Black Friday Deals
All major retailers in Canada participate in Black Friday by offering a huge number of products at great discounts. Online retailers follow suit, with Amazon, Canadian Tire, Best Buy, Home Depot, and many smaller online-only businesses offering great Black Friday deals in Canada.
There’s some conflicting opinions on how the black friday sales in Canada could turn out. With inflation, rising costs of living and mortgage payments, some speculate that spending could be muted and shoppers might not click the ‘buy now’ button on as many items as last year. Retailers, however, have gone from supply chain issues to overstock, and some are hoping to clear out excess inventory with Canadian Black Friday deals.
There isn’t as much rush to head out on Friday as there once was. At first glance, the discounts don’t necessarily seem as large, but the length of sales have increased – giving shoppers more time to consider and compare deals before buying.
For example, Canadian Tire has started offering deals on Thursday, calling it ‘Red Thursday’. And that was after their 2 weeks of Christmas season sales.
If you missed Friday’s deals, don’t worry because Black Friday lasts longer than just a day. Cyber Monday also comes with great discount deals on top selling products. And typically these sales last as least a week.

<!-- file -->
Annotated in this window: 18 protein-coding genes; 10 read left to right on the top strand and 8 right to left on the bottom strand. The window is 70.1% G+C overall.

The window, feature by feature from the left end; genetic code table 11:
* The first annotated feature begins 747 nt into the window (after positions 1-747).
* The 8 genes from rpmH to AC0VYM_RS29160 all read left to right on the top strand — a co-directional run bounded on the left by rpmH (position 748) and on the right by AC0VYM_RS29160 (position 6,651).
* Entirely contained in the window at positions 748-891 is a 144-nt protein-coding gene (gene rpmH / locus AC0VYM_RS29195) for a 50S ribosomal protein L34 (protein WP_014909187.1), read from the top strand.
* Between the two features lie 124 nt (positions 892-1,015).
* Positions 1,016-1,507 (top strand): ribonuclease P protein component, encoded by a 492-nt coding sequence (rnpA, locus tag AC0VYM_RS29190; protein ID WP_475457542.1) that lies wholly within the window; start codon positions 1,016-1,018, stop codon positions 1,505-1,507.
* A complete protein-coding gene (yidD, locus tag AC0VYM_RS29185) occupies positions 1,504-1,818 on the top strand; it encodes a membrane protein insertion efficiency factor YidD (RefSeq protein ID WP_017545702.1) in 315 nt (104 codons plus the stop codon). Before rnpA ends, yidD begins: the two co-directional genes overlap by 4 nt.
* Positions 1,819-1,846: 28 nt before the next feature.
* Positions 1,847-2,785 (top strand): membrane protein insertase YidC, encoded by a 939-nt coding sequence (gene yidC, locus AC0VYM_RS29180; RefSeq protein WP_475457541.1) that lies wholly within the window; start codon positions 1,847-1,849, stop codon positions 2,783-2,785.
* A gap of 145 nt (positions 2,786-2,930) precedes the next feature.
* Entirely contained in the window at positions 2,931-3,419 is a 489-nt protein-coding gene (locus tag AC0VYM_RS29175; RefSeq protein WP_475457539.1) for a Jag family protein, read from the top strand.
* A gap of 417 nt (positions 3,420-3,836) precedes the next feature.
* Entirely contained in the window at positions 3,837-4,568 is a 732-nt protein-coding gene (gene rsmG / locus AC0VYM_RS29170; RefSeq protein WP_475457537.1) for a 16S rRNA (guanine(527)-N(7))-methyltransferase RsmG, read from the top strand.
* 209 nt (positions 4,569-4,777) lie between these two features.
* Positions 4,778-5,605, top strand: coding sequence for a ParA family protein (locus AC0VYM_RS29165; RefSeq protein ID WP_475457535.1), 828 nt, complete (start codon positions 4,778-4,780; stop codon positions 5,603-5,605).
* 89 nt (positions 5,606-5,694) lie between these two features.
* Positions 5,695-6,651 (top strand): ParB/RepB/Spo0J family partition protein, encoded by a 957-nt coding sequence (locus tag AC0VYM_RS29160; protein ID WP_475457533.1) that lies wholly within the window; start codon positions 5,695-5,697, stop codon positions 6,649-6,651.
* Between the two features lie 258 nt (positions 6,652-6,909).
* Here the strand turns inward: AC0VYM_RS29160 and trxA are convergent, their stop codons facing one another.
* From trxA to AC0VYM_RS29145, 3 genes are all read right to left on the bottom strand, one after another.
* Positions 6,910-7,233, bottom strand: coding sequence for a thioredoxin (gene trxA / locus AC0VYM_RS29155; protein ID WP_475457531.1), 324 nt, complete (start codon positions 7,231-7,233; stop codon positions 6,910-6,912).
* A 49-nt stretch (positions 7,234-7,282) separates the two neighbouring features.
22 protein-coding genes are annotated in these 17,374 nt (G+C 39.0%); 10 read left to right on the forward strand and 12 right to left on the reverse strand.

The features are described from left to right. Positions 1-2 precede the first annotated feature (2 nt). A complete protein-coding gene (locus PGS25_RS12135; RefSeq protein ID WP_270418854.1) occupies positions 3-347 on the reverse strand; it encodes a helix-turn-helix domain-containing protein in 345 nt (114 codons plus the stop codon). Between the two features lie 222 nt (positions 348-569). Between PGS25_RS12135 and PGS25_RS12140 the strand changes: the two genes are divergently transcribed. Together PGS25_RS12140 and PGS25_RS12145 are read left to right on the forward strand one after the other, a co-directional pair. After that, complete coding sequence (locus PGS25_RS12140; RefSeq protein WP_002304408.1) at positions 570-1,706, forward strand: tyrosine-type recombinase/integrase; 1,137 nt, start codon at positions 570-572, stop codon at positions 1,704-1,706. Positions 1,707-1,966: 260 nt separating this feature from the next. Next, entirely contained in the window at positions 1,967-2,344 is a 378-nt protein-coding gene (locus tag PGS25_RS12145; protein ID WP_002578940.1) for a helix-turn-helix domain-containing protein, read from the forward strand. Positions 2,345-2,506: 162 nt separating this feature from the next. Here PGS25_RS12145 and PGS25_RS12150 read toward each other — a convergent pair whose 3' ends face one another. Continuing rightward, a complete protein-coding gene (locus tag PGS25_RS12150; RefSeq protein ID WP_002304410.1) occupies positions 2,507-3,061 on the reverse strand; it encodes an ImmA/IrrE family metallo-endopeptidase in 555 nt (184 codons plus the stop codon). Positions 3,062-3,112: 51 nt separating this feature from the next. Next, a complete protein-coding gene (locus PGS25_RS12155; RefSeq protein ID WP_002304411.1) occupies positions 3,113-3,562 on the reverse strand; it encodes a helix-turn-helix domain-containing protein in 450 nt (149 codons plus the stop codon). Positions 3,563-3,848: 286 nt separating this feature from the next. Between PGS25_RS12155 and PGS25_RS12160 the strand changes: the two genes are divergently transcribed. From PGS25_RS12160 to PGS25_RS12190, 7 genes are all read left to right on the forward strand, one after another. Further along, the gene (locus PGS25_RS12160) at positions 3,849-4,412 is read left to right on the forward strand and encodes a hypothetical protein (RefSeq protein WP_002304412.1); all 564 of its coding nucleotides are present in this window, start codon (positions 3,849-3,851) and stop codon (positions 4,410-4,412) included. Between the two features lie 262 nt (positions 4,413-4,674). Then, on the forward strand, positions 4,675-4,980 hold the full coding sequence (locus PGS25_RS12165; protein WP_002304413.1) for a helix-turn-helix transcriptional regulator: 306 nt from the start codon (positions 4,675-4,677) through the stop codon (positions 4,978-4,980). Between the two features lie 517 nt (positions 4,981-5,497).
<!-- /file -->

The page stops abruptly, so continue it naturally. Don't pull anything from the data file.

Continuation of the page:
History of Black Friday in Canada
Black Friday 2022 is on November 25. American Thanksgiving is on Thursday, November 25, and the biggest shopping day of the year in the USA is the day after Thanksgiving. It’s now commonly referred to as Black Friday.
Boxing Day is typically the biggest shopping day of the year in Canada, and that’s the day after Christmas when retailers would post huge discounts on top selling items to help pull people back into stores after the Christmas shopping season was over.
Around the year 2000, when the US dollar to Canadian Dollar exchange rate was so favorable for Canadians, many crossed the border to the USA to start shopping the Black Friday sales and get some items checked off their Christmas to-buy lists.
Canadian retailers noticed this, and wanted to keep that money in Canada, so they also started offering Black Friday deals in Canada.
In 2020, over 40% of Canadians surveyed said they were planning to shop on Black Friday, and only 32% saying they planned to go out and look for Boxing Day deals.
Why is it called Black Friday?
There are a few different reasons as to why the day after the USA Thanksgiving is called Black Friday.
Way back in the 1800s, two investors caused a stock market crash by driving up the price of gold. In 1869, Jay Gould and Jim Fisk managed to cause a 20% drop in the stock market. Foreign trade stopped, and farmers had a huge drop in corn and what value. The term “Black Friday” was used to describe this event.
Fast forward almost 100 years, and in the 1950s and 1960s, Philadelphians started using the term to refer to the day between Thanksgiving and the Army vs Navy football game. Massive crows of tourists and shoppers would descend on the city putting a massive strain on local law enforcement.
Retailers reinvented the term Black Friday in the late 1980s as a way to reference the way accountants use ‘black’ to refer to positive earnings. Black Friday became the day when stores finally turned a profit. And the rest is history!
Black friday shopping sales have evolved into Cyber Monday deals and basically a season-long shopping event all the way up until Christmas.